Desertification of Agricultural Lands in Egypt by Remote Sensing

Principal Investigators: Dr. Curtis Woodcock, Dr. Hassan Hamdi

Collaborators: Soil and Water Research Institute, Remote Sensing Unit, Ministry of Agriculture, Giza, Egypt

Participants: Dr. Glen Green

Graduate Students: Mary Pax-Lenney, John Collins

Sponsors: USDA/OICD United States Department of Agriculture Office of International Cooperation and Development and NARP National Agriculture Research Project, Cairo, Egypt

Duration: October 1992-September 1993

Project Summary:

The desertification of cultivated lands threatens agricultural productivity in Egypt by removing arable land from production. While remote sensing holds the potential to provide critical information on the location and extent of these phenomena, agrarian practices in Egypt preclude the use of traditional methods based on 1 or 2 images. The mild climate and ready access to irrigation water from the Nile permit fields to support 2 or 3 crops per year within a flexible cropping schedule. Under such circum stances, temporarily fallow yet healthy fields are indistinguishable from nonproductive lands in a single image.

The primary objective of this research was to develope and test new methods to identify and monitor the status of agricultural lands in Egypt. Special attention was given to the identification of fields of reduced productivity in the Delta, urban expansion onto previously productive agricultural lands, and the reclamation of desert and coastal lands for agricultural use. The study area covered the western Nile Delta and adjacent Western Desert.

A multitemporal NDVI dataset was created from 10 Landsat TM images acquired from June 1984 to April 1993. Productive lands showed both a higher maximum NDVI value and a greater range of values than fields subject to desertification processes such a eleva ted soil salinity levels or waterlogging. The results of the study show that as of 1993, 40,048 hectares (3.74%) of arable lands in the western Delta were nonproductive. From 1984 to 1990, land devoted to urban use in the western Nile Delta increased by 10.13%; this represents less than 0.4% of healthy agricultural lands. Reclamation of desert and coastal lands partially offset these losses; from 1986 to 1993, a total of 92,780 hectares of desert and coastal lands were converted to productive agricultur al use. Cultivated lands in the desert and coast increased by 43.3% during this time. The feasibility of detecting saline soils directly with remote sensing was also evaluated. Results showed that compounding factors masked all but the most severe salt encrusted soils.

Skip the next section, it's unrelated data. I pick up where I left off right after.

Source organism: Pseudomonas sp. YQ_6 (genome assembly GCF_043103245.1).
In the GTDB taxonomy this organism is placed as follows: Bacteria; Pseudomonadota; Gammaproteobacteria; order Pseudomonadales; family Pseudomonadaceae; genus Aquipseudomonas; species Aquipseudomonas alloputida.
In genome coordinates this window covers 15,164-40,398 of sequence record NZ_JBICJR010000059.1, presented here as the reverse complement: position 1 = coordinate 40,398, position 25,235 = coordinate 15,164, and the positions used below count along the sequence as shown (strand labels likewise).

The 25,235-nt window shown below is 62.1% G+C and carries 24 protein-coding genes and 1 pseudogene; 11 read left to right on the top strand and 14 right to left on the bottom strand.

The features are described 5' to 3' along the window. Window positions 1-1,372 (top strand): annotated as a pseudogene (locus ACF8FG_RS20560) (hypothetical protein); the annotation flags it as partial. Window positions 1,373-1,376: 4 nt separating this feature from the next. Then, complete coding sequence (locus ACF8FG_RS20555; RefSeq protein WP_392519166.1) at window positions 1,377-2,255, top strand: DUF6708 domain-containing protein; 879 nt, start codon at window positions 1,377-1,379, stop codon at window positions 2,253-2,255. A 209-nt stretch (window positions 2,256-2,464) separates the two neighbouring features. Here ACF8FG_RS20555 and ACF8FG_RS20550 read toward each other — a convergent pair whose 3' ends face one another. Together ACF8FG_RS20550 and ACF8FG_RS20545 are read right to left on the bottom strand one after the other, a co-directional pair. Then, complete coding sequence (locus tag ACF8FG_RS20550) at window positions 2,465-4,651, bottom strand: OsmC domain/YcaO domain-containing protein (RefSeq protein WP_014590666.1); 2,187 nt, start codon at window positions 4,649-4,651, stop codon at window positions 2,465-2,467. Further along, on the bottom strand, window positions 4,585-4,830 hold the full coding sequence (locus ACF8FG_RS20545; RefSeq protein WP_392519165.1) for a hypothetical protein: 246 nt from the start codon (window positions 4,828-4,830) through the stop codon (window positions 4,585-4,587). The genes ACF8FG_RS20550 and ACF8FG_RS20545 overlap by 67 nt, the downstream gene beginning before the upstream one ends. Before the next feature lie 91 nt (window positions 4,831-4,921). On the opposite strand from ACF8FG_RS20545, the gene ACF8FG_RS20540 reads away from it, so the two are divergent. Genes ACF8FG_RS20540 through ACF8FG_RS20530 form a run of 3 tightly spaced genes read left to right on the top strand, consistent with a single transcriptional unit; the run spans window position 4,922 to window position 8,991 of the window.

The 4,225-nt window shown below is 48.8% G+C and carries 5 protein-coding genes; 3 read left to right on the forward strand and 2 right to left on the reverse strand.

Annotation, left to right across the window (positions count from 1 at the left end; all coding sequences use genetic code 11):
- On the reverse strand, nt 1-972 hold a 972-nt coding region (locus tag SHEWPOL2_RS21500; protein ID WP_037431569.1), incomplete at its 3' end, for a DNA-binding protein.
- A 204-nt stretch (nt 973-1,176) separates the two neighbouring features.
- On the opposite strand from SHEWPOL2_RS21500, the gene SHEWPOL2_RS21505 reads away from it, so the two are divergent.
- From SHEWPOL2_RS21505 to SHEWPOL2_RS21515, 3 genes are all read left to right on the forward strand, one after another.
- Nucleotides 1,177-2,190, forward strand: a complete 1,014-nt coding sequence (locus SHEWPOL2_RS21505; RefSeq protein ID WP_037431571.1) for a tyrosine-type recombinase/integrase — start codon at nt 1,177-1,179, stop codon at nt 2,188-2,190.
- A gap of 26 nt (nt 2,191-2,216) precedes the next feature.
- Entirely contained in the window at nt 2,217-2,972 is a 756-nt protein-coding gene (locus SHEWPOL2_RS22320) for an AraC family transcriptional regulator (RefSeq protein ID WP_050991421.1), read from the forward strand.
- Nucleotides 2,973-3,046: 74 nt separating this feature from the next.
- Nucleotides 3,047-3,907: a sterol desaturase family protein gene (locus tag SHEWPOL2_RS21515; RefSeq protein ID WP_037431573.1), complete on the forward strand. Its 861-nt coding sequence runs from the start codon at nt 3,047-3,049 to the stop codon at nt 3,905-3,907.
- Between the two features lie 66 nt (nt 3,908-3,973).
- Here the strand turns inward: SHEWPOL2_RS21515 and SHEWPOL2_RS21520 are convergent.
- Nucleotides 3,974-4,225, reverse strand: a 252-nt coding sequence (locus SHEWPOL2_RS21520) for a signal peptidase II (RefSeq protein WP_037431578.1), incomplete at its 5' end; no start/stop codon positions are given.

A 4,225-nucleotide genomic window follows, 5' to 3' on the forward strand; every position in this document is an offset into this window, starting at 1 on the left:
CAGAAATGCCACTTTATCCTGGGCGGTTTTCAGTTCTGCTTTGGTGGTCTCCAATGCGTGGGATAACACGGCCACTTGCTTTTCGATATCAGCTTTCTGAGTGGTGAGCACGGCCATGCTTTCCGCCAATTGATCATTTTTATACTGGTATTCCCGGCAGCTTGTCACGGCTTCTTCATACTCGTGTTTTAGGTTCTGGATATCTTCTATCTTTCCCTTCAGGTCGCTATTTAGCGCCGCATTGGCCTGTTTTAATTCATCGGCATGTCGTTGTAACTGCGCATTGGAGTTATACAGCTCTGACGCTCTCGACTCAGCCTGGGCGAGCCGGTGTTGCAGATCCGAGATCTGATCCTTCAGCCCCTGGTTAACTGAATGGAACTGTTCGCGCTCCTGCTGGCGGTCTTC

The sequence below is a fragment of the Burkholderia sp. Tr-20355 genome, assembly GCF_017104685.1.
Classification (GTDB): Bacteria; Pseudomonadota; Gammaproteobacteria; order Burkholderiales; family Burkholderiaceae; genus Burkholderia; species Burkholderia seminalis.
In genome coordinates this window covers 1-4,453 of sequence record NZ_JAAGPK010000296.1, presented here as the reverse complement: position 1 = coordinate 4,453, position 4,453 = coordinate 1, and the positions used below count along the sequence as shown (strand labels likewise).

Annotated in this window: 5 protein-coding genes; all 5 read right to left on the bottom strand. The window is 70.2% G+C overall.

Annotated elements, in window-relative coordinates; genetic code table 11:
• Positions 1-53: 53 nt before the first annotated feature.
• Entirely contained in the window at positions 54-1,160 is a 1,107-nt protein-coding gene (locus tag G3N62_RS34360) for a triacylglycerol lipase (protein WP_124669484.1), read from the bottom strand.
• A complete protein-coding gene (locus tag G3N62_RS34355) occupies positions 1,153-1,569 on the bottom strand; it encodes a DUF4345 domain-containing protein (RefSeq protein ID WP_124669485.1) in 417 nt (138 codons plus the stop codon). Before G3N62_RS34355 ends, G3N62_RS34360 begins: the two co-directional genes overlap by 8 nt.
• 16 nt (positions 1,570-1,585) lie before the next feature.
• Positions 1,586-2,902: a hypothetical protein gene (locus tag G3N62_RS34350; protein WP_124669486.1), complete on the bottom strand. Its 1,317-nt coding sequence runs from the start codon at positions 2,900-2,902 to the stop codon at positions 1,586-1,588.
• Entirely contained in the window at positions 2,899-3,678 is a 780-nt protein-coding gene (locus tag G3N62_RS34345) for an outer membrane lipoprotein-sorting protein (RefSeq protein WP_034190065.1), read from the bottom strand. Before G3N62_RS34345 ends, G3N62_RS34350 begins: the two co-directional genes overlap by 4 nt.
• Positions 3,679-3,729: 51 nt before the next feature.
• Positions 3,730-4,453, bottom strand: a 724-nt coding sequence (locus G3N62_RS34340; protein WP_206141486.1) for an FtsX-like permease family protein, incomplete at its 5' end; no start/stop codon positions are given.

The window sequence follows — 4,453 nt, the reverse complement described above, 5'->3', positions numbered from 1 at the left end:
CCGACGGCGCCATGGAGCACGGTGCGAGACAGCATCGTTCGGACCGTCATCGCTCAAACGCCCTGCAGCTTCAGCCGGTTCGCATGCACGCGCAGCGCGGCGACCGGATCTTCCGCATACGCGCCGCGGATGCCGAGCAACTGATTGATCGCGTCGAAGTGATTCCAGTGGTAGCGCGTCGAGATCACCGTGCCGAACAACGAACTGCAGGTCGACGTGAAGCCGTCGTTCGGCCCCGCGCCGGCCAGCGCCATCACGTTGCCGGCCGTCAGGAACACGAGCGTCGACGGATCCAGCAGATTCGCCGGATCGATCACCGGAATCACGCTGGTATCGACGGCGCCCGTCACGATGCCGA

This study shows that the status of agricultural lands can be assessed accurately using multitemporal NDVI features.


  • Woodcock, CE., El-Baz, F., Hamdi, H. et. al (1994), Desertification of Agricultural Lands in Egypt by Remote Sensing. Final Report.
  • Pax-Lenney, M., Woodcock, C.E., Collins, J. and Hamdi, H. (1996). The status of agricultural lands in Egypt: The use of multitemporal NDVI features derived from Landsat TM. Remote Sensing of Environment. In Press.
  • Pax-Lenney, M., and Woodcock, C.E. (1996). Monitoring agrcultural lands with multitemporal Landsat TM imgaery: How many images are needed. Submitted to Remote Sensing of Environment.
  • Pax-Lenney, M. and Woodcock, C.E. (1996). The effect of spatial resolution on the ability to monitor the status of agricultural lands. Submitted to Remote Sensing of Environment.